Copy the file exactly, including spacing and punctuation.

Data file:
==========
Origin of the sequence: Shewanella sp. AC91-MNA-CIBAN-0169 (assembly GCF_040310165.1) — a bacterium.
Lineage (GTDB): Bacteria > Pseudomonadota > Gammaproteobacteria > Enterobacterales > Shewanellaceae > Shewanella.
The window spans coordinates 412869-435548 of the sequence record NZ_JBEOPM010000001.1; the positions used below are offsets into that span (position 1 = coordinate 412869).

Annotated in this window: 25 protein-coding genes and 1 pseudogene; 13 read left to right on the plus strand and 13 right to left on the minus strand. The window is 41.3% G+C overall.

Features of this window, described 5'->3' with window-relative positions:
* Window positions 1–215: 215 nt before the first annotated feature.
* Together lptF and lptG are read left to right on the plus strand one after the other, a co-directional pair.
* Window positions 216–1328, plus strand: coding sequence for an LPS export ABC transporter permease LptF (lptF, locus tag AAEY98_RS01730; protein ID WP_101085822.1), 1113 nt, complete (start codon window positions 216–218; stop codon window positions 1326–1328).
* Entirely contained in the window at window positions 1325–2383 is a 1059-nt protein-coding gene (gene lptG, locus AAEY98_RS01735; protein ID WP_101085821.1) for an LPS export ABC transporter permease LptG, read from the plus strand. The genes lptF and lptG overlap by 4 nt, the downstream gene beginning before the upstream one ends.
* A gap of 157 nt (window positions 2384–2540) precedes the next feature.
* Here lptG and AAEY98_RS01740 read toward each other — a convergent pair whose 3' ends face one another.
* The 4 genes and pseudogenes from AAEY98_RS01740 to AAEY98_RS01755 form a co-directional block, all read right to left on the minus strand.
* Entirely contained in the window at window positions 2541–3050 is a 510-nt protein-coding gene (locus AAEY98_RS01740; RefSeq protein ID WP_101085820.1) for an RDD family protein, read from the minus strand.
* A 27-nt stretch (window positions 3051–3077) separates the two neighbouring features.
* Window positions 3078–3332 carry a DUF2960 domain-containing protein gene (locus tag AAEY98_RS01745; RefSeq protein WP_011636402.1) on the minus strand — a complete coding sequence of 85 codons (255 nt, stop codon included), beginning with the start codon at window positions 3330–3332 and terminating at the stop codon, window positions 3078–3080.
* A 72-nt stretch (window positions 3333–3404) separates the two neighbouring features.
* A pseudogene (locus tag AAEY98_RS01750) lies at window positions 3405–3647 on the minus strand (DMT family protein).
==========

Origin of the sequence: Shewanella sp. AC91-MNA-CIBAN-0169 (assembly GCF_040310165.1) — a bacterium.
Lineage (GTDB): Bacteria > Pseudomonadota > Gammaproteobacteria > Enterobacterales > Shewanellaceae > Shewanella.
The window spans coordinates 412869-435548 of the sequence record NZ_JBEOPM010000001.1; the positions used below are offsets into that span (position 1 = coordinate 412869).

Annotated in this window: 25 protein-coding genes and 1 pseudogene; 13 read left to right on the plus strand and 13 right to left on the minus strand. The window is 41.3% G+C overall.

Features of this window, described 5'->3' with window-relative positions:
* Window positions 1–215: 215 nt before the first annotated feature.
* Together lptF and lptG are read left to right on the plus strand one after the other, a co-directional pair.
* Window positions 216–1328, plus strand: coding sequence for an LPS export ABC transporter permease LptF (lptF, locus tag AAEY98_RS01730; protein ID WP_101085822.1), 1113 nt, complete (start codon window positions 216–218; stop codon window positions 1326–1328).
* Entirely contained in the window at window positions 1325–2383 is a 1059-nt protein-coding gene (gene lptG, locus AAEY98_RS01735; protein ID WP_101085821.1) for an LPS export ABC transporter permease LptG, read from the plus strand. The genes lptF and lptG overlap by 4 nt, the downstream gene beginning before the upstream one ends.
* A gap of 157 nt (window positions 2384–2540) precedes the next feature.
* Here lptG and AAEY98_RS01740 read toward each other — a convergent pair whose 3' ends face one another.
* The 4 genes and pseudogenes from AAEY98_RS01740 to AAEY98_RS01755 form a co-directional block, all read right to left on the minus strand.
* Entirely contained in the window at window positions 2541–3050 is a 510-nt protein-coding gene (locus AAEY98_RS01740; RefSeq protein ID WP_101085820.1) for an RDD family protein, read from the minus strand.
* A 27-nt stretch (window positions 3051–3077) separates the two neighbouring features.
* Window positions 3078–3332 carry a DUF2960 domain-containing protein gene (locus tag AAEY98_RS01745; RefSeq protein WP_011636402.1) on the minus strand — a complete coding sequence of 85 codons (255 nt, stop codon included), beginning with the start codon at window positions 3330–3332 and terminating at the stop codon, window positions 3078–3080.
* A 72-nt stretch (window positions 3333–3404) separates the two neighbouring features.
* A pseudogene (locus tag AAEY98_RS01750) lies at window positions 3405–3647 on the minus strand (DMT family protein).